TGR: What’s going to beat the higher interest rates?
DS: Higher interest rates will be (governed by?) supply and demand. Look at the yield of the ten-year bond. The low of that yield got to about 3.2% from 2002 to 2003. The low during this ultimate panic, the worst crash we’ve seen since 1987, has only happened six or seven times in the last 100 years. In 2008, the bond yield only got down to about 3.8%. So we didn’t see this huge influx of money into the bond market. If you were really moving into deflation, the bond market would tell you. The bond market would be going down to a 1 to 2% yield and telling you, okay, everything’s going to come down. But, instead, the bond rates are around 4% right now. To get back to supply and demand, they’ve got to issue $550 billion worth of bonds this quarter to pay for the bailout and they’ll probably have big deficits over the next year or two because it’s going to be a pretty bad recession. Issuing more bonds will probably mean the buyers of those bonds are going to ask for a higher return.
TGR: How high do you think interest rates will go?
DS: That’s really difficult. There’s no reason you can’t get back to at least 7 to 9% on the ten-year bond, which is where we were in the late 1990s. It’s not exactly a heady level, but we could reach low double digits. Here’s the thing no one’s talking about. If you read about the decline and the fall of the Roman Empire or the U.K., the U.S. has made all the same mistakes they made. They tried to police the world with an overly aggressive foreign policy and they spent all your money on war. They went to a pure fiat currency. The U.S. is a super power in decline. It could take a generation, but I think it will happen. In 1913 the U.K. ruled the world. Thirty-five years later after two world wars, the U.S. had to bail them out. These things can change quite quickly. Ultimately people will demand higher returns on that debt, so I see interest rates reaching 10% or higher and I’m being conservative. At the secular top you might get back to where you were in the late 1970s.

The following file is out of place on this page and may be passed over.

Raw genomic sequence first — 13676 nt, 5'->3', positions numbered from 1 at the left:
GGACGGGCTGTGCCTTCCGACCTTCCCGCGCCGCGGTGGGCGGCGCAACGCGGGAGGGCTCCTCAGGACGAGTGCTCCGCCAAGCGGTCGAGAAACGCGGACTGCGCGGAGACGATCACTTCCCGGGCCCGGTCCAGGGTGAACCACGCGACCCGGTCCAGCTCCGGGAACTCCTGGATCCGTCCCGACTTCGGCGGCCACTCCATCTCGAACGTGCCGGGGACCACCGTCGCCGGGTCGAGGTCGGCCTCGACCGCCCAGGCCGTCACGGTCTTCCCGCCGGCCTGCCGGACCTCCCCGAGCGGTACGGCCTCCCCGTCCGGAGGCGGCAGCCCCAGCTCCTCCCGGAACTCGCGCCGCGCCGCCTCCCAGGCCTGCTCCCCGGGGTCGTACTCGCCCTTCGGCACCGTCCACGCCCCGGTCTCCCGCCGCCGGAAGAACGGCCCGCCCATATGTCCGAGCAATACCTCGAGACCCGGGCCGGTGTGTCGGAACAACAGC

TGR: Where would you expect the inflation rate to go once hyperinflation kicks in?
DS: It will be 10 to 15%. Gas was up 10% today; oil’s up 10%. I’m an inflationary guy. Watch someone like Jim Rogers. He’ll talk about how it’s not just a demand thing with China and India or the U.S. dollar going down. His point is that there’s no oil supply coming on the market and alternatives like solar and wind will take a long time to replace fossil fuels. So, I expect double-digit inflation. Now they may only report it as 7% or 8%, but it’ll probably be 15% to 16%, maybe even 18% or 19% higher than that. Look at the way they calculated inflation in 1980. Using that formula, inflation actually got up to 10% to 12% this summer. Now it’s probably down to about half of that because of the drop in commodity prices.